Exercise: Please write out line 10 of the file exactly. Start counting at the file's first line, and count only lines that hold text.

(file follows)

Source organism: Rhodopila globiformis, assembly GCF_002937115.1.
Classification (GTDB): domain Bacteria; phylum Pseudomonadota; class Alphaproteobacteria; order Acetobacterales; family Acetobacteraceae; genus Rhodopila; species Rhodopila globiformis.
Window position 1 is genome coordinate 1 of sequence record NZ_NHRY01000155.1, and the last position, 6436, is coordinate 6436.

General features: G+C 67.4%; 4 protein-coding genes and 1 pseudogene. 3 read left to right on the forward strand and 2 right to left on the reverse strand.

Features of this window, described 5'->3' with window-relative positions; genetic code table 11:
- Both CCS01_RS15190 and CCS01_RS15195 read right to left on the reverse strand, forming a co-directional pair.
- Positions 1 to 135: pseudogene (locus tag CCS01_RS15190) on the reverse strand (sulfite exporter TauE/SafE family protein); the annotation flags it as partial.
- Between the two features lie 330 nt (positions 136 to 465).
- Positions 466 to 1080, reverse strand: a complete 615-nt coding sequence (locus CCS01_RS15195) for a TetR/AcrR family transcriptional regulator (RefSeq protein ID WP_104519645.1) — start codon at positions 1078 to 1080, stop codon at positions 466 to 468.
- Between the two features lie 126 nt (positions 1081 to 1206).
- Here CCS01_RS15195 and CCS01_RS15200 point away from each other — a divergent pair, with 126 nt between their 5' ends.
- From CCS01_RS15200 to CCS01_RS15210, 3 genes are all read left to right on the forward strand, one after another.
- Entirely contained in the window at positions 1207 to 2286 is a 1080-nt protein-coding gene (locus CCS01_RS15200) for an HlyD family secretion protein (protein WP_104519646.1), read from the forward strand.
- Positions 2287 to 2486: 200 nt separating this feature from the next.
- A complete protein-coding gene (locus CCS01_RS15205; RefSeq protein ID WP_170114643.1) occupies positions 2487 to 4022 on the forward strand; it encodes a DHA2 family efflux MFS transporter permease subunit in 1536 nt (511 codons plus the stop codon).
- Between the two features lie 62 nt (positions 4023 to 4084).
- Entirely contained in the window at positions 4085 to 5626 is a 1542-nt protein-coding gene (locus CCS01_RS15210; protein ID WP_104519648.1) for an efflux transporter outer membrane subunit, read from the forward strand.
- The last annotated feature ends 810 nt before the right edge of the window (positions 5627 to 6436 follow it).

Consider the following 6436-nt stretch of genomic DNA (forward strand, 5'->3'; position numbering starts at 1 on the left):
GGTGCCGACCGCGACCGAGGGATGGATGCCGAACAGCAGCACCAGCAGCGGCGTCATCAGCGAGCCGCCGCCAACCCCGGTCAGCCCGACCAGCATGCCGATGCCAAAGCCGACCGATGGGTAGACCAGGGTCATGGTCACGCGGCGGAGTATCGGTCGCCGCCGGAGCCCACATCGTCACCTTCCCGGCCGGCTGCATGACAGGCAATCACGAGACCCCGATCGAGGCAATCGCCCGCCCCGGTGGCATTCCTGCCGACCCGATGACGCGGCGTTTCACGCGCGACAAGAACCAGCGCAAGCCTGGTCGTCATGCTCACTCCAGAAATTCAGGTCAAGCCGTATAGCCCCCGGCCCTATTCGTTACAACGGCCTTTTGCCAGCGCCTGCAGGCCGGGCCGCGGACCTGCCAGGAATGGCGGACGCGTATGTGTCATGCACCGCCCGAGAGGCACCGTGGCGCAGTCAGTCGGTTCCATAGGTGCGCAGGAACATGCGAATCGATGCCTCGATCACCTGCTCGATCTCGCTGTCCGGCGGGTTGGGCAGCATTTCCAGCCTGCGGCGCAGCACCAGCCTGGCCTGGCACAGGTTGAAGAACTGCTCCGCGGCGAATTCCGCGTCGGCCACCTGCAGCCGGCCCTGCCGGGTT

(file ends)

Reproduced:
- Between the two features lie 126 nt (positions 1081 to 1206).